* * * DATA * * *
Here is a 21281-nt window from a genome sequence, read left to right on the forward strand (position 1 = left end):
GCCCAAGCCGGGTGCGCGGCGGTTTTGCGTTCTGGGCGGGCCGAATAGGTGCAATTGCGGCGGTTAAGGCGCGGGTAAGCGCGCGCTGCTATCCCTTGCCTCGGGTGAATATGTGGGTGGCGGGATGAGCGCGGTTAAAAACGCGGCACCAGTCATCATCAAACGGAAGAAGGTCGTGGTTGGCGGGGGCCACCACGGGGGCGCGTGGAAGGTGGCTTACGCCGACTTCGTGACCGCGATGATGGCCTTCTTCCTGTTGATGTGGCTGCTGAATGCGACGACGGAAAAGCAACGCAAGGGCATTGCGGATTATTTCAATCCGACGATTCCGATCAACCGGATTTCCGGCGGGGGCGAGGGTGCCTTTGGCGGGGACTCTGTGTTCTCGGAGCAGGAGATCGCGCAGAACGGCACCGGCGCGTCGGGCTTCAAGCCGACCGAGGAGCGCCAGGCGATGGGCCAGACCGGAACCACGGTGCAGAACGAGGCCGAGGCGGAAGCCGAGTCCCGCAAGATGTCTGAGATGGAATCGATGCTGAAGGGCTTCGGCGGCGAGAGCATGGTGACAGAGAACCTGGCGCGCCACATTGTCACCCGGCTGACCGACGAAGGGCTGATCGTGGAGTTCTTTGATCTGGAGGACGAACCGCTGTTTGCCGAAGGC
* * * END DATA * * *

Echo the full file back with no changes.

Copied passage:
Here is a 21281-nt window from a genome sequence, read left to right on the forward strand (position 1 = left end):
GCCCAAGCCGGGTGCGCGGCGGTTTTGCGTTCTGGGCGGGCCGAATAGGTGCAATTGCGGCGGTTAAGGCGCGGGTAAGCGCGCGCTGCTATCCCTTGCCTCGGGTGAATATGTGGGTGGCGGGATGAGCGCGGTTAAAAACGCGGCACCAGTCATCATCAAACGGAAGAAGGTCGTGGTTGGCGGGGGCCACCACGGGGGCGCGTGGAAGGTGGCTTACGCCGACTTCGTGACCGCGATGATGGCCTTCTTCCTGTTGATGTGGCTGCTGAATGCGACGACGGAAAAGCAACGCAAGGGCATTGCGGATTATTTCAATCCGACGATTCCGATCAACCGGATTTCCGGCGGGGGCGAGGGTGCCTTTGGCGGGGACTCTGTGTTCTCGGAGCAGGAGATCGCGCAGAACGGCACCGGCGCGTCGGGCTTCAAGCCGACCGAGGAGCGCCAGGCGATGGGCCAGACCGGAACCACGGTGCAGAACGAGGCCGAGGCGGAAGCCGAGTCCCGCAAGATGTCTGAGATGGAATCGATGCTGAAGGGCTTCGGCGGCGAGAGCATGGTGACAGAGAACCTGGCGCGCCACATTGTCACCCGGCTGACCGACGAAGGGCTGATCGTGGAGTTCTTTGATCTGGAGGACGAACCGCTGTTTGCCGAAGGC